I just finished a three-day business trip to Boston, once again using the very friendly Norwood Memorial Airport (the Wikipedia article needs some TLC) to the south of the city. Boston has a nasty airport security zone with high security fees, required prop locks, etc. Norwood is far enough to be outside the zone, but is near stations on two MBTA commuter lines, making it easy to get in and out of downtown.
When I’m flying, I usually leave my cell phone turned on (a grey area, I know) so that I can get access quickly in case of emergencies. During this trip, however, I noticed something strange: once I was in the U.S., I had either no signal or an extremely weak one with no bars. This continued all the way into Boston, even over cities and Boston suburbs. Coverage was great as soon as I was on the ground, so it wasn’t a problem with roaming.
I think that the cell phone company who partners with Bell Mobility (Sprint?) must be refitting their towers to block out signals coming from above. I’d guess that this is the first step to allowing cell phone calls from airliners, before setting up satlink cells inside the planes themselves. This change is significant for pilots like me, who hope to be able to use the cell phone for last-ditch emergency communication if all else fails. As an historical footnote, this change would also would have prevented the passengers of United Airlines Flight 93 from finding out about the WTC and Pentagon attacks and deciding to fight back against the highjackers. That said, the change is probably inevitable for simple business reasons.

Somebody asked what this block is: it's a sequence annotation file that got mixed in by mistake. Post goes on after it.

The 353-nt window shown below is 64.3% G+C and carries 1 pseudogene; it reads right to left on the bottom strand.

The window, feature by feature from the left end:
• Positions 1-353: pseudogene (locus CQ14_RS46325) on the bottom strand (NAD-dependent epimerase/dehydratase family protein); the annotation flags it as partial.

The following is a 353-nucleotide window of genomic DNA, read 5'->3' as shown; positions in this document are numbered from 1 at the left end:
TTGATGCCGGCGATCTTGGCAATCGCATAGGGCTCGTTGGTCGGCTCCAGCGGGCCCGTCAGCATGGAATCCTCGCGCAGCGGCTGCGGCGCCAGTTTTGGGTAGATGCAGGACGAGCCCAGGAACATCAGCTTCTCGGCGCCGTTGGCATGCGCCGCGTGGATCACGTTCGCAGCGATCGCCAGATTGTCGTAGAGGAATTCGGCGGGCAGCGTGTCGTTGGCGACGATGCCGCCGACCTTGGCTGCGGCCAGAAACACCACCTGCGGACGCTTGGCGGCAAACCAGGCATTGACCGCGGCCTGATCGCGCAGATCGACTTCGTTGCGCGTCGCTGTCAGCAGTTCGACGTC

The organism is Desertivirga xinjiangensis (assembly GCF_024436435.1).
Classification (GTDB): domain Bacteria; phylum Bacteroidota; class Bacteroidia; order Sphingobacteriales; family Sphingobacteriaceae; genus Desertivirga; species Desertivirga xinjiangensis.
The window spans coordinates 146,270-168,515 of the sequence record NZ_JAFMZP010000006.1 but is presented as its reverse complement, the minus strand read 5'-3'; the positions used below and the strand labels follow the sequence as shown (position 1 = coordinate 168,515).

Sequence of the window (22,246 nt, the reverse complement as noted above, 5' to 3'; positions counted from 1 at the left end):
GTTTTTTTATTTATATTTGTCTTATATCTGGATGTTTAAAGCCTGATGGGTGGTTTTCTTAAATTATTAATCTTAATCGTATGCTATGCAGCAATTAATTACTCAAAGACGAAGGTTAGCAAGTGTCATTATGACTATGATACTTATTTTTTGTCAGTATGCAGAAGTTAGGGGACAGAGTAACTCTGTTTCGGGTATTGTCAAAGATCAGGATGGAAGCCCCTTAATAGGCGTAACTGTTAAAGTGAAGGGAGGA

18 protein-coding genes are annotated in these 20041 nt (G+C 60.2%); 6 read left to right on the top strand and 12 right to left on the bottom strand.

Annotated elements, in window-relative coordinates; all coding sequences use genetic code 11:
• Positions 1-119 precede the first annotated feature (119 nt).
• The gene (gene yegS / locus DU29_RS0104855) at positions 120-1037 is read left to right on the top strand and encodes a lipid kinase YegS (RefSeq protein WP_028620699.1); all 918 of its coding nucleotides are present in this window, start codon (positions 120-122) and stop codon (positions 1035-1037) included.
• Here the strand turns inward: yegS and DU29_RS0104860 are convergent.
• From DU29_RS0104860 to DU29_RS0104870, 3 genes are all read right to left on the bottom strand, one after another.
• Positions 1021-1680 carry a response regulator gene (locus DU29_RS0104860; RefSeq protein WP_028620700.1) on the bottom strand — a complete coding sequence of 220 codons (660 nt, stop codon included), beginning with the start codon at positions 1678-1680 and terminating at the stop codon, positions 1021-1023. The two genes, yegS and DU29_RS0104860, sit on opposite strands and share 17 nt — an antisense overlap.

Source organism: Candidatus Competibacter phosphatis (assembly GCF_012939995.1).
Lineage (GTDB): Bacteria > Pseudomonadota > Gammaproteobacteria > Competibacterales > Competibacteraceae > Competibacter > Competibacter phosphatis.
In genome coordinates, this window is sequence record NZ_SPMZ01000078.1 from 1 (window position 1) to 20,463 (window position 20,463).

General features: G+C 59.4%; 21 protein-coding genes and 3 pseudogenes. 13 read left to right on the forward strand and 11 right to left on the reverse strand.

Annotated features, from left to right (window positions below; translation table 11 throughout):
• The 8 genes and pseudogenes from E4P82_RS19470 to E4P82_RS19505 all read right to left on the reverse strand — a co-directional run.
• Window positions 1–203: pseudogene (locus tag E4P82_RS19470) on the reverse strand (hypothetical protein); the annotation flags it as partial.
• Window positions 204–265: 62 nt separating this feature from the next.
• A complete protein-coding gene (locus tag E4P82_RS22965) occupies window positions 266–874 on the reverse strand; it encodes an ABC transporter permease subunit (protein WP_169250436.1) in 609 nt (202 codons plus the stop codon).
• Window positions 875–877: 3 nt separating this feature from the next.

Almost the second I flew across the St. Lawrence River from New York State into the province of Ontario, all of the bars on my cell phone lit up again.